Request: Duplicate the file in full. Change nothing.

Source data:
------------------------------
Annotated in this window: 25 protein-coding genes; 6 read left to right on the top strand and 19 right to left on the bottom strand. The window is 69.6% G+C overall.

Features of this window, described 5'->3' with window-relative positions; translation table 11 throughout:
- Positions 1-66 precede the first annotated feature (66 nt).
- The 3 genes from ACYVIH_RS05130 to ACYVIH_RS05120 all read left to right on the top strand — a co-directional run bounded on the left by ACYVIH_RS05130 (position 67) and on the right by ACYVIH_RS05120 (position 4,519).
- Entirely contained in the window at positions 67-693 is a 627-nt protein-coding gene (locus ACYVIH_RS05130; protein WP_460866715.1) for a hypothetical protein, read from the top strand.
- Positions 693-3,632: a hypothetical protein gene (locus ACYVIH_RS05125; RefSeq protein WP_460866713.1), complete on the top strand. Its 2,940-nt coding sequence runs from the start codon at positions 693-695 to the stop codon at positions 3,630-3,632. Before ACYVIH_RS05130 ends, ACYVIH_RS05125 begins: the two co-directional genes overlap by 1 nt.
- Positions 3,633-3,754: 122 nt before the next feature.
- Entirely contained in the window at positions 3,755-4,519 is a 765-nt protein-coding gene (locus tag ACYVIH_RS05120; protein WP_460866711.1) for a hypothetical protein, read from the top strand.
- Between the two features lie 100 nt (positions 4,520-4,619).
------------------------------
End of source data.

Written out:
Annotated in this window: 25 protein-coding genes; 6 read left to right on the top strand and 19 right to left on the bottom strand. The window is 69.6% G+C overall.

Features of this window, described 5'->3' with window-relative positions; translation table 11 throughout:
- Positions 1-66 precede the first annotated feature (66 nt).
- The 3 genes from ACYVIH_RS05130 to ACYVIH_RS05120 all read left to right on the top strand — a co-directional run bounded on the left by ACYVIH_RS05130 (position 67) and on the right by ACYVIH_RS05120 (position 4,519).
- Entirely contained in the window at positions 67-693 is a 627-nt protein-coding gene (locus ACYVIH_RS05130; protein WP_460866715.1) for a hypothetical protein, read from the top strand.
- Positions 693-3,632: a hypothetical protein gene (locus ACYVIH_RS05125; RefSeq protein WP_460866713.1), complete on the top strand. Its 2,940-nt coding sequence runs from the start codon at positions 693-695 to the stop codon at positions 3,630-3,632. Before ACYVIH_RS05130 ends, ACYVIH_RS05125 begins: the two co-directional genes overlap by 1 nt.
- Positions 3,633-3,754: 122 nt before the next feature.
- Entirely contained in the window at positions 3,755-4,519 is a 765-nt protein-coding gene (locus tag ACYVIH_RS05120; protein WP_460866711.1) for a hypothetical protein, read from the top strand.
- Between the two features lie 100 nt (positions 4,520-4,619).